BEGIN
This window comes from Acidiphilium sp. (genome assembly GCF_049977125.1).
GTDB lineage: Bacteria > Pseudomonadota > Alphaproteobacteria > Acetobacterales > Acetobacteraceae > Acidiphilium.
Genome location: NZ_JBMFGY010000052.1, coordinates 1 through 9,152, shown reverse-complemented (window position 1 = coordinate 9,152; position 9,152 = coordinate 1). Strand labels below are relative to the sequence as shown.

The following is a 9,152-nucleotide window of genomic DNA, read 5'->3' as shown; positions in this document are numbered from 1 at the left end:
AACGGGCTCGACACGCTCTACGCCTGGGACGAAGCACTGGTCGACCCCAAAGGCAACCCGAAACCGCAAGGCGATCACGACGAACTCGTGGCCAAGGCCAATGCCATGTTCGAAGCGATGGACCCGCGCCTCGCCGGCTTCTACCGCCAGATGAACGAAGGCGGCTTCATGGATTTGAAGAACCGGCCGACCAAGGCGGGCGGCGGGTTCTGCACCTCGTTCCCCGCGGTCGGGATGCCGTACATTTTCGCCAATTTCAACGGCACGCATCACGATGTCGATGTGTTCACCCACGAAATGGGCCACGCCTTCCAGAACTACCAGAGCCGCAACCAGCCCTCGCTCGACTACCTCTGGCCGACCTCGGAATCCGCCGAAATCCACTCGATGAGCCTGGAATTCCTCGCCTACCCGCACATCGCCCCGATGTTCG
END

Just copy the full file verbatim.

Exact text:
This window comes from Acidiphilium sp. (genome assembly GCF_049977125.1).
GTDB lineage: Bacteria > Pseudomonadota > Alphaproteobacteria > Acetobacterales > Acetobacteraceae > Acidiphilium.
Genome location: NZ_JBMFGY010000052.1, coordinates 1 through 9,152, shown reverse-complemented (window position 1 = coordinate 9,152; position 9,152 = coordinate 1). Strand labels below are relative to the sequence as shown.

The following is a 9,152-nucleotide window of genomic DNA, read 5'->3' as shown; positions in this document are numbered from 1 at the left end:
AACGGGCTCGACACGCTCTACGCCTGGGACGAAGCACTGGTCGACCCCAAAGGCAACCCGAAACCGCAAGGCGATCACGACGAACTCGTGGCCAAGGCCAATGCCATGTTCGAAGCGATGGACCCGCGCCTCGCCGGCTTCTACCGCCAGATGAACGAAGGCGGCTTCATGGATTTGAAGAACCGGCCGACCAAGGCGGGCGGCGGGTTCTGCACCTCGTTCCCCGCGGTCGGGATGCCGTACATTTTCGCCAATTTCAACGGCACGCATCACGATGTCGATGTGTTCACCCACGAAATGGGCCACGCCTTCCAGAACTACCAGAGCCGCAACCAGCCCTCGCTCGACTACCTCTGGCCGACCTCGGAATCCGCCGAAATCCACTCGATGAGCCTGGAATTCCTCGCCTACCCGCACATCGCCCCGATGTTCG